There have been scenes of jubilation in Baghdad as US tanks rolled into the very heart of the Iraqi capital, confirming that the government of Saddam Hussein has been ousted from power.
In the main square in Baghdad, a group of Iraqi men attempted to pull down a massive statue of Saddam Hussein in an unprecedented show of contempt for the Iraqi leader.
The metal plaque at the base of the statue was torn off and the statue’s marble plinth attacked with a sledgehammer.
The men scaled the statue to secure a noose around its neck but were unable to pull it down.
Then US troops joined in, and used an armoured vehicle to gradually pull down the statue.
The extraordinary scenes were watched by millions across the world live on television.
The square is opposite the Palestine Hotel, used as a base by the world’s media during the war in Iraq.
A little before the statue came down, a US soldier climbed up and draped the face with a US flag.
The crowd did not welcome the move, seeing it as a step too far towards American triumphalism, and the flag was quickly removed.
A few minutes later, it was replaced by the old Iraqi flag, to roars of approval.
As the statue fell to the ground at last, the crowd surged forward and jumped on it.
Chanting and jeering, they danced on the fallen effigy, kicking it and hitting it with their shoes in a symbolic gesture of contempt as it was torn to pieces.
They then severed the head, tied chains around it, and dragged it through the streets.
As news of the events in the square spread, more and more Iraqis gathered to watch, with women and children joining the crowds of men.
There were similar scenes across the capital, as the many hundreds of statues and pictures of Saddam Hussein that came to symbolise his regime were attacked and torn down.
The military campaign will continue, although the US Army has delivered its most upbeat assessment yet of the gains it is making in Iraq.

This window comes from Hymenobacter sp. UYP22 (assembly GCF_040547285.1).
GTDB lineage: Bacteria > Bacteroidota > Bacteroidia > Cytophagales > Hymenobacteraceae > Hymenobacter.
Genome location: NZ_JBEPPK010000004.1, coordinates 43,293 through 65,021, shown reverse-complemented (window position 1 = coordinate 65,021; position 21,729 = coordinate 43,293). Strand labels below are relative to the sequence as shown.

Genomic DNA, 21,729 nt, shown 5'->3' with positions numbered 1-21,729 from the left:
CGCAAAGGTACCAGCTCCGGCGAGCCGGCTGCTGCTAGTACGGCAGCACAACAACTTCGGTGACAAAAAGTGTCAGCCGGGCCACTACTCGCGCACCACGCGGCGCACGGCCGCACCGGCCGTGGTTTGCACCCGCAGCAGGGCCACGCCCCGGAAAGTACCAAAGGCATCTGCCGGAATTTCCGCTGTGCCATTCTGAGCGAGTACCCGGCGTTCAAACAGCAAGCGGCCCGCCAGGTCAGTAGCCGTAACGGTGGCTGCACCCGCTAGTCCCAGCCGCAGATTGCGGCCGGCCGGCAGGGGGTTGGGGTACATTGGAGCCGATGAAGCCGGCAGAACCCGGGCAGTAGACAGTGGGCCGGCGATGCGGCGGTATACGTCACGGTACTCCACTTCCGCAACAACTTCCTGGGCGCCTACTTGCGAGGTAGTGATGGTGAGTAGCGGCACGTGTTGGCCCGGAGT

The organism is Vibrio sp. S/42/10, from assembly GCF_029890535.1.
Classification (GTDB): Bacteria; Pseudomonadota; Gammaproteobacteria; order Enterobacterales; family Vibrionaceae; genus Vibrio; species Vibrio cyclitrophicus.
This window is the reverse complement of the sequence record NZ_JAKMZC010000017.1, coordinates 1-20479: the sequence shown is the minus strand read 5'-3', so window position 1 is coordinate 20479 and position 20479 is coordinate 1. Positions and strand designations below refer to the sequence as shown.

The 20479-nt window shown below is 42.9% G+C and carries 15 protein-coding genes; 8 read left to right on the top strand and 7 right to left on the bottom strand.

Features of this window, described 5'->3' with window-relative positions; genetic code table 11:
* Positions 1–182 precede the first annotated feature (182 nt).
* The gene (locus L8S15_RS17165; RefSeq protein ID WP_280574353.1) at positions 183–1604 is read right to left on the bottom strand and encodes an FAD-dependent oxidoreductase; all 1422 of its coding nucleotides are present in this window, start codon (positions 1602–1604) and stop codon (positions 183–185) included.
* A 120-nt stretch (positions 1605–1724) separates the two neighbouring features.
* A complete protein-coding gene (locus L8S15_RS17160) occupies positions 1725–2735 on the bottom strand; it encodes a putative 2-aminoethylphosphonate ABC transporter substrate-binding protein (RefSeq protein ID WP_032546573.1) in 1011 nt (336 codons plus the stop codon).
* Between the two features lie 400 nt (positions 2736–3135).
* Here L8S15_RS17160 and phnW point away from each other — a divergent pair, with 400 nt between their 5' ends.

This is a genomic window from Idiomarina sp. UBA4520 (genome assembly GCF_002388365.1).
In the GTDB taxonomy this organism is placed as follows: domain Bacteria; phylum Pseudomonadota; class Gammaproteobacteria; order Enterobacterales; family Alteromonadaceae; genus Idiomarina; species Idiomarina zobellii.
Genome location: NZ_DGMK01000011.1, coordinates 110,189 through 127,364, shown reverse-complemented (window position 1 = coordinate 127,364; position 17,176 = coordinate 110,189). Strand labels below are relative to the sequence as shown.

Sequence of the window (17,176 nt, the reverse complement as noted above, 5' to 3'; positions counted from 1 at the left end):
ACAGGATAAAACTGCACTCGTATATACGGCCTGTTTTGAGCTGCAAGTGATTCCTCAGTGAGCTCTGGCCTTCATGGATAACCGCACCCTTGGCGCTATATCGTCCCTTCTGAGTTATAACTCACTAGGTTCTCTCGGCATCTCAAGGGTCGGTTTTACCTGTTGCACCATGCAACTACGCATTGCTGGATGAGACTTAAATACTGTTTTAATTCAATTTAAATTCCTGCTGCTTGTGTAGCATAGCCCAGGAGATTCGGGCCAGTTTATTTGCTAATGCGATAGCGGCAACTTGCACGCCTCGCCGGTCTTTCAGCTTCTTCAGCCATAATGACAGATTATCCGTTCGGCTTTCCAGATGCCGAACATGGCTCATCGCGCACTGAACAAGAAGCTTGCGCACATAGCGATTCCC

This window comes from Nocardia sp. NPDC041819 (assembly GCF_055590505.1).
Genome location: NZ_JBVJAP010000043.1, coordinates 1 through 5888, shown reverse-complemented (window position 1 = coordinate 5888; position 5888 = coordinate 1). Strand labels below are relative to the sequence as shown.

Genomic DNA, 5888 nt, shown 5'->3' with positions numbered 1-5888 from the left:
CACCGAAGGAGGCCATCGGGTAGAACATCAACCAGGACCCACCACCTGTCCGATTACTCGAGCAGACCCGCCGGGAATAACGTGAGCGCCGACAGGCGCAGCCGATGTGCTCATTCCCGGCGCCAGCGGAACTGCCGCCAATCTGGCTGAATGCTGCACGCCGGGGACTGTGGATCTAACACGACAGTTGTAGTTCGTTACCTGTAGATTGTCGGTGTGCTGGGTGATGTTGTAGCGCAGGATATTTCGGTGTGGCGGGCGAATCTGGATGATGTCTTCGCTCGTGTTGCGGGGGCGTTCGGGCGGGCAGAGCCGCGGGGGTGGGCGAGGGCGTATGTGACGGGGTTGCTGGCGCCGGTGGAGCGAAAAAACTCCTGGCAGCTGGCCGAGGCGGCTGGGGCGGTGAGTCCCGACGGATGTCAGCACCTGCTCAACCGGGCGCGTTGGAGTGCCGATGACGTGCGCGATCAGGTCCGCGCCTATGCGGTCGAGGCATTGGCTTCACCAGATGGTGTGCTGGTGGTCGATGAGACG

“Much of Iraq is free from years of repression,” said Brigadier-General Vincent Brooks, the US Central Command spokesman in Qatar.
“With every day that passes, we are breaking the grip of the regime.”
Courtesy BBC News
The toppling of Saddam Hussein’s statue became one of the enduring images of the war in Iraq. Although there has since been some speculation that it was staged by US forces.
One BBC correspondent, who was in Paradise Square and watched the statue being pulled down, said his impression was of “a newly free people” expressing their “overwhelming joy”.
US troops continued to advance north for another week, taking key towns such as Saddam Hussein’s home town of Tikrit, before President Bush declared victory on 1 May.
The honeymoon period for US troops was short.
In the power vacuum which followed the collapse of Saddam Hussein’s regime, law and order broke down and US troops became targets for many Iraqis resentful of the continuing occupation.
In the six months after the war ended, more US soldiers died in guerrilla attacks and suicide bombings than during the whole of the war.
Saddam Hussein himself was captured in December 2003.He was tried by and Iraqi court, sentenced to death and was hanged on 30 December 2006.